The Pew Research poll also found a large increase in the number of interfaith marriages, which the study shows are more likely to produce children and grandchildren who are not raised as Jews.
The findings will likely prompt debate among Jews as to whether the trends reflect a triumph of acceptance and openness or portend an eventual fading of all but Orthodox Jewish life from America. The Orthodox make up just 10 percent of the population today, the poll shows, but are younger, more fertile and appear more committed to Orthodoxy than they were in the past.
The percentage of Americans who say their religion is Jewish has shrunk by about half over the past half-century, a conclusion similar to past research. While polls in the 1950s and 1960s said people who said their religion was Jewish made up about 3 to 4 percent of the country, today that percentage is 1.8, according to Pew. If people who have Jewish ancestry or who characterize themselves as culturally Jewish are added, however, the percentage rises to 2.2 percent.
Those numbers, experts said, reflect the particular complexity of counting Jews, whose identity encompasses a unique mix of religion, ancestry and culture. People who say they have no particular religion are growing in America in general — to 22 percent, coincidentally — but Jews are the least religious Americans by conventional metrics such as belief in God, importance of religion in their lives and worship attendance.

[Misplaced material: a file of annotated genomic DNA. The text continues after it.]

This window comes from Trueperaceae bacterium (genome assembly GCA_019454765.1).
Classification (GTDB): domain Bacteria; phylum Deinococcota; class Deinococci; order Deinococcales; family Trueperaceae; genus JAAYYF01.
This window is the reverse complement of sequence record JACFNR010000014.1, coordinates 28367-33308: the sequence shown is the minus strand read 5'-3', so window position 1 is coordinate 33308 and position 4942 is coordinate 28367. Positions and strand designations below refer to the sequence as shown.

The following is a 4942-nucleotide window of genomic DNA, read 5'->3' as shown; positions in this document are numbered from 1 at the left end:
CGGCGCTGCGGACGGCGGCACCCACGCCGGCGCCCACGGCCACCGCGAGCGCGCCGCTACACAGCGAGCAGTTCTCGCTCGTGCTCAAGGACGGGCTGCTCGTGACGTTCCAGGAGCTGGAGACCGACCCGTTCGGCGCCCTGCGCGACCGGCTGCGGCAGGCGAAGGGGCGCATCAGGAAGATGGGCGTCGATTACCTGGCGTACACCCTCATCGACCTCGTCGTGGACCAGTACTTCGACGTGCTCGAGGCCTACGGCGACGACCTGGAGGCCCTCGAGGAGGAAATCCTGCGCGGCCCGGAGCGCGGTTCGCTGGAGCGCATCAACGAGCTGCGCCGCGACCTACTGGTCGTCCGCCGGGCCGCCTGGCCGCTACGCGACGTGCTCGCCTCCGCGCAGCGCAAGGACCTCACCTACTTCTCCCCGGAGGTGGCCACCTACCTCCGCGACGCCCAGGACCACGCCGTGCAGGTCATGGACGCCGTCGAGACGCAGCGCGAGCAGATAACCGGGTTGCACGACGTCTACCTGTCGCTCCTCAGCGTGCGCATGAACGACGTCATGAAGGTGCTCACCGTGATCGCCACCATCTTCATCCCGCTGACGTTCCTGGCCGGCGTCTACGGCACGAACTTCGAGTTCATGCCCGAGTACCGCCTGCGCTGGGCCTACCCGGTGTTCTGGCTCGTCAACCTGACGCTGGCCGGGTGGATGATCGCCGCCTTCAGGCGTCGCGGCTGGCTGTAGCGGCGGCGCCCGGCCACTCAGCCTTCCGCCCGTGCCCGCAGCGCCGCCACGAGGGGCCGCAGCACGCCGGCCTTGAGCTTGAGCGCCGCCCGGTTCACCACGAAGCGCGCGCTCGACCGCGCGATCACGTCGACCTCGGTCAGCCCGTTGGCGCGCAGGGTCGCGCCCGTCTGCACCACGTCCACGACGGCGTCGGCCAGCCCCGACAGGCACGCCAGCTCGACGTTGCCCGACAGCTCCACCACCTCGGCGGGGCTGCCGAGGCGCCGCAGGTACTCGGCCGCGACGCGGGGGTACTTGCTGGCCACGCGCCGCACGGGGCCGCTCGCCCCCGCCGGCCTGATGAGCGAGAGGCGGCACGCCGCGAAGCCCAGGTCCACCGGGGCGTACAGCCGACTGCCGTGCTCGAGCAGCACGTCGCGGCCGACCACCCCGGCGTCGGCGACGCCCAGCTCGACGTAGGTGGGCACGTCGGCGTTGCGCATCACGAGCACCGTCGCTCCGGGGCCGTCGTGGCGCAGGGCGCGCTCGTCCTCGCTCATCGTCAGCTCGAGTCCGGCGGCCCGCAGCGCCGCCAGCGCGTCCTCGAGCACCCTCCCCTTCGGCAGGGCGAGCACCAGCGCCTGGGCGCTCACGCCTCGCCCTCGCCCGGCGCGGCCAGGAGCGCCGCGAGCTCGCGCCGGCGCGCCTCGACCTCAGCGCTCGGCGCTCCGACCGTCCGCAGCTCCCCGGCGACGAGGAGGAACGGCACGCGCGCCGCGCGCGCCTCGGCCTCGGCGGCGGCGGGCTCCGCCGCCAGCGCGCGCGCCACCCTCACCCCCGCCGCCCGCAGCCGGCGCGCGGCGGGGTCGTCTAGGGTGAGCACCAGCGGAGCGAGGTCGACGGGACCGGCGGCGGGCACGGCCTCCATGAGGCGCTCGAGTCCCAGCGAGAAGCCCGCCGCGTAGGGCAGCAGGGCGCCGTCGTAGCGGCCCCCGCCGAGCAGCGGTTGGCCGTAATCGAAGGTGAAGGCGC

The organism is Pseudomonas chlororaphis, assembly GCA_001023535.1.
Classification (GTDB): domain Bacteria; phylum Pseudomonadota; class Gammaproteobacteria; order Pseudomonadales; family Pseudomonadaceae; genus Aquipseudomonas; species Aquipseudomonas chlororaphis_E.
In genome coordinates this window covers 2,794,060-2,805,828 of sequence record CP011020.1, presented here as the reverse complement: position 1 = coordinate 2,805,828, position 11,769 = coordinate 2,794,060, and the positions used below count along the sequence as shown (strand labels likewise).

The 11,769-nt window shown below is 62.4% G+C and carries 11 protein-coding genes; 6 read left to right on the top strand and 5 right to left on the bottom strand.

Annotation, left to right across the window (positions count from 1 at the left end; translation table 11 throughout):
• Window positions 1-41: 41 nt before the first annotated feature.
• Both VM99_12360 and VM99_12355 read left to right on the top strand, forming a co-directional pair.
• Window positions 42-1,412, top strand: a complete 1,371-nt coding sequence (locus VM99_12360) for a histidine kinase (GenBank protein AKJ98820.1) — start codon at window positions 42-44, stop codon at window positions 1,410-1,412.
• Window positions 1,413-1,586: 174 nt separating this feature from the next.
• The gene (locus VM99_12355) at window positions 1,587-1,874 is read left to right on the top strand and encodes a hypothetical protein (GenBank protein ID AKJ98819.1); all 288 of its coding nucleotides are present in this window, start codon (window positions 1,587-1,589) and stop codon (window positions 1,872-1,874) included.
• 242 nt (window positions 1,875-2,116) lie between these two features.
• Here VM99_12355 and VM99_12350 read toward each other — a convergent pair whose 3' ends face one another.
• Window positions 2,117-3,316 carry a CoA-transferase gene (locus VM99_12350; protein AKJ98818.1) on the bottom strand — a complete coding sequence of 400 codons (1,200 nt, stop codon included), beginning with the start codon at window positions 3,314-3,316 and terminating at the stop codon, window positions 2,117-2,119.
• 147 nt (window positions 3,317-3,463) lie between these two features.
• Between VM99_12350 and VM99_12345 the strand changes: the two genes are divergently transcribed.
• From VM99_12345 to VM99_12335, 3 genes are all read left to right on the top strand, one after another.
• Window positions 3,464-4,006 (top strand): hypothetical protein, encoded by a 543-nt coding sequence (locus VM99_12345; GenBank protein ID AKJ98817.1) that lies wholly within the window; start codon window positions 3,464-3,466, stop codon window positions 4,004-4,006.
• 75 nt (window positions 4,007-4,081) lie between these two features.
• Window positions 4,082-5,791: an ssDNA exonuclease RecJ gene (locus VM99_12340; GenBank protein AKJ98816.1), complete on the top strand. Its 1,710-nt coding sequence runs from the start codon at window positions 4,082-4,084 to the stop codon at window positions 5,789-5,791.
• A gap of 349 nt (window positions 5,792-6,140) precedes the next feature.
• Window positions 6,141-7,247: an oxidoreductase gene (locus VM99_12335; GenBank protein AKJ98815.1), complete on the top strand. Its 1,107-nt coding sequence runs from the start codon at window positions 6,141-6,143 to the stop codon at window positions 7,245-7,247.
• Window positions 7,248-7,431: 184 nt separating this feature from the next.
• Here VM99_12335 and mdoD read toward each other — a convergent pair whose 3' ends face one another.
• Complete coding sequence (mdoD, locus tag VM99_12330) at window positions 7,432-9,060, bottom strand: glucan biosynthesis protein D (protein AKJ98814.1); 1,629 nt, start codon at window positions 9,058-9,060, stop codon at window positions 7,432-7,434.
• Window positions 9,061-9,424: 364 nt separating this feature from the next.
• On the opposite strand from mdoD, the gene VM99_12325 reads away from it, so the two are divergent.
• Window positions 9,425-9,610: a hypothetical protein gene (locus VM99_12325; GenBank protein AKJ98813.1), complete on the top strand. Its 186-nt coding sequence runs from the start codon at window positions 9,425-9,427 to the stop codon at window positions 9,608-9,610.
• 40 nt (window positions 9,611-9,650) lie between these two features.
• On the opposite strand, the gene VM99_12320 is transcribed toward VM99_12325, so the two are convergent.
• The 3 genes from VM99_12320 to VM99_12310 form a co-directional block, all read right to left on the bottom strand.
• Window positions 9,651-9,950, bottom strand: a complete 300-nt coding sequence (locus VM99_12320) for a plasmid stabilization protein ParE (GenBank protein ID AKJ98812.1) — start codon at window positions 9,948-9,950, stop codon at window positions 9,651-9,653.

“The long-term question is, what is the composition of the Jewish population going to look like in 15 or 20 years given the pattern today? Smaller and more observant?” said Laurence Kotler-Berkowitz, senior director of research and analysis at The Jewish Federations of North America and Director of the Berman Jewish DataBank and a consultant to the Pew survey. “Or will Jews who are not Jewish by religion and who are intermarried, will they maintain some level of connection, and what will it be? These questions are all up in the air.”
So many Jews feel strongly about their identity as Jews but don’t define themselves by religion that Pew started using the academic term “Jews of no religion.” These are people who may attend synagogue, participate in Jewish rituals and see themselves as somehow Jewish even as they say they have “no religion.”
Pew went into much more detail than previous polls about the complicated and divergent ways Jews define Jewishness. Offered a list of attributes and asked which were “essential” parts of being Jewish, respondents first chose remembering the Holocaust, followed by “leading an ethical and moral life,” “working for justice and equality,” and “being intellectually curious.” Lower down, in order, were caring about Israel, having a good sense of humor, being part of a Jewish community and observing Jewish law.